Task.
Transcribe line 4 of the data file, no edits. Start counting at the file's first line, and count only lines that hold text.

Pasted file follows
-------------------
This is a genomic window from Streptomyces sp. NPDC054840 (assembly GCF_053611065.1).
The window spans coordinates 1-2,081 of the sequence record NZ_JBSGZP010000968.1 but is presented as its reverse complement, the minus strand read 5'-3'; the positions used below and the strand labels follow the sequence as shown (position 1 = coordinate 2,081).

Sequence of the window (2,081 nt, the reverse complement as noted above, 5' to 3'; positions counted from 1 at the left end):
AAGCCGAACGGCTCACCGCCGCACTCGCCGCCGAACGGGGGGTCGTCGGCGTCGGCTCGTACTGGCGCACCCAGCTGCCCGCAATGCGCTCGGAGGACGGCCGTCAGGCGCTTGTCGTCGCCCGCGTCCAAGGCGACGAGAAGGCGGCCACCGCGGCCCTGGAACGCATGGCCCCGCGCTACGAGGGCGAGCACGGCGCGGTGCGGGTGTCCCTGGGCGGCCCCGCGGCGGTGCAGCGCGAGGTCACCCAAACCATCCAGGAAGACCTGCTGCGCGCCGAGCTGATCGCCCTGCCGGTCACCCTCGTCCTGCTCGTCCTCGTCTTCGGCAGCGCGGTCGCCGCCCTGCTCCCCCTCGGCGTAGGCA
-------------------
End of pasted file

AAGCCGAACGGCTCACCGCCGCACTCGCCGCCGAACGGGGGGTCGTCGGCGTCGGCTCGTACTGGCGCACCCAGCTGCCCGCAATGCGCTCGGAGGACGGCCGTCAGGCGCTTGTCGTCGCCCGCGTCCAAGGCGACGAGAAGGCGGCCACCGCGGCCCTGGAACGCATGGCCCCGCGCTACGAGGGCGAGCACGGCGCGGTGCGGGTGTCCCTGGGCGGCCCCGCGGCGGTGCAGCGCGAGGTCACCCAAACCATCCAGGAAGACCTGCTGCGCGCCGAGCTGATCGCCCTGCCGGTCACCCTCGTCCTGCTCGTCCTCGTCTTCGGCAGCGCGGTCGCCGCCCTGCTCCCCCTCGGCGTAGGCA